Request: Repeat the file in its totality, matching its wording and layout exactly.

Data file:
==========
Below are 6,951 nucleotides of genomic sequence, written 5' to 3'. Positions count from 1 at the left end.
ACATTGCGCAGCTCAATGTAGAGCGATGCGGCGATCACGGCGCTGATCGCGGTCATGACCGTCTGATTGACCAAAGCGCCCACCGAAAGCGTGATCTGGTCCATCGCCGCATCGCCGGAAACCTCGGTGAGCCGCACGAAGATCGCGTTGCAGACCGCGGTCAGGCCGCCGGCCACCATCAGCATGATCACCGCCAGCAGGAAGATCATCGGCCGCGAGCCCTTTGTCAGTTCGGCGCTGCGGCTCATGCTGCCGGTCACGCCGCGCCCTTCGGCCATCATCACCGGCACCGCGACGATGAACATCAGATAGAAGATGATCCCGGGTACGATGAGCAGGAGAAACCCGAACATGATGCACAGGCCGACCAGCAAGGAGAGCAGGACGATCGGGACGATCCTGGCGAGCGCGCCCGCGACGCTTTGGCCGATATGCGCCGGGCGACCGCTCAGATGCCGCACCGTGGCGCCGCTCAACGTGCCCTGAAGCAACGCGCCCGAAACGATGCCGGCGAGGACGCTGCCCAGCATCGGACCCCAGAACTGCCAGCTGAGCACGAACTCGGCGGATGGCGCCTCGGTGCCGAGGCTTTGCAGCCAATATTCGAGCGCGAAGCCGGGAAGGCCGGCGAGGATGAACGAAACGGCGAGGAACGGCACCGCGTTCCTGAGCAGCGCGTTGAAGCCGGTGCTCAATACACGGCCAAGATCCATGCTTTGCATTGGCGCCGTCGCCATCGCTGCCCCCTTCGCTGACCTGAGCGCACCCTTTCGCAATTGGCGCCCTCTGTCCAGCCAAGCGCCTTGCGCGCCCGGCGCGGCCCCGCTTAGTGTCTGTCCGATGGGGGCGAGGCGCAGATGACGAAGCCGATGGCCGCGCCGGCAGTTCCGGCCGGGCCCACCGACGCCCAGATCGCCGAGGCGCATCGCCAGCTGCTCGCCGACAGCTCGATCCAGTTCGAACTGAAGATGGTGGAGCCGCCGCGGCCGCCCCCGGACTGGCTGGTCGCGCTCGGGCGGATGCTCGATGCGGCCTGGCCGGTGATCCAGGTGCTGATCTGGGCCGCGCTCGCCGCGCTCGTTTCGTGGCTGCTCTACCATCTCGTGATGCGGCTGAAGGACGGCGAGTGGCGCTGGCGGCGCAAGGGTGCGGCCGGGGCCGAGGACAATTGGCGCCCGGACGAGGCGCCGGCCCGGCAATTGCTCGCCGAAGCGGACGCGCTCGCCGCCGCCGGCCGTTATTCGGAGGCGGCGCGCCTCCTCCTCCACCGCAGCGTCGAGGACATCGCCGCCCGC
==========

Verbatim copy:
Below are 6,951 nucleotides of genomic sequence, written 5' to 3'. Positions count from 1 at the left end.
ACATTGCGCAGCTCAATGTAGAGCGATGCGGCGATCACGGCGCTGATCGCGGTCATGACCGTCTGATTGACCAAAGCGCCCACCGAAAGCGTGATCTGGTCCATCGCCGCATCGCCGGAAACCTCGGTGAGCCGCACGAAGATCGCGTTGCAGACCGCGGTCAGGCCGCCGGCCACCATCAGCATGATCACCGCCAGCAGGAAGATCATCGGCCGCGAGCCCTTTGTCAGTTCGGCGCTGCGGCTCATGCTGCCGGTCACGCCGCGCCCTTCGGCCATCATCACCGGCACCGCGACGATGAACATCAGATAGAAGATGATCCCGGGTACGATGAGCAGGAGAAACCCGAACATGATGCACAGGCCGACCAGCAAGGAGAGCAGGACGATCGGGACGATCCTGGCGAGCGCGCCCGCGACGCTTTGGCCGATATGCGCCGGGCGACCGCTCAGATGCCGCACCGTGGCGCCGCTCAACGTGCCCTGAAGCAACGCGCCCGAAACGATGCCGGCGAGGACGCTGCCCAGCATCGGACCCCAGAACTGCCAGCTGAGCACGAACTCGGCGGATGGCGCCTCGGTGCCGAGGCTTTGCAGCCAATATTCGAGCGCGAAGCCGGGAAGGCCGGCGAGGATGAACGAAACGGCGAGGAACGGCACCGCGTTCCTGAGCAGCGCGTTGAAGCCGGTGCTCAATACACGGCCAAGATCCATGCTTTGCATTGGCGCCGTCGCCATCGCTGCCCCCTTCGCTGACCTGAGCGCACCCTTTCGCAATTGGCGCCCTCTGTCCAGCCAAGCGCCTTGCGCGCCCGGCGCGGCCCCGCTTAGTGTCTGTCCGATGGGGGCGAGGCGCAGATGACGAAGCCGATGGCCGCGCCGGCAGTTCCGGCCGGGCCCACCGACGCCCAGATCGCCGAGGCGCATCGCCAGCTGCTCGCCGACAGCTCGATCCAGTTCGAACTGAAGATGGTGGAGCCGCCGCGGCCGCCCCCGGACTGGCTGGTCGCGCTCGGGCGGATGCTCGATGCGGCCTGGCCGGTGATCCAGGTGCTGATCTGGGCCGCGCTCGCCGCGCTCGTTTCGTGGCTGCTCTACCATCTCGTGATGCGGCTGAAGGACGGCGAGTGGCGCTGGCGGCGCAAGGGTGCGGCCGGGGCCGAGGACAATTGGCGCCCGGACGAGGCGCCGGCCCGGCAATTGCTCGCCGAAGCGGACGCGCTCGCCGCCGCCGGCCGTTATTCGGAGGCGGCGCGCCTCCTCCTCCACCGCAGCGTCGAGGACATCGCCGCCCGC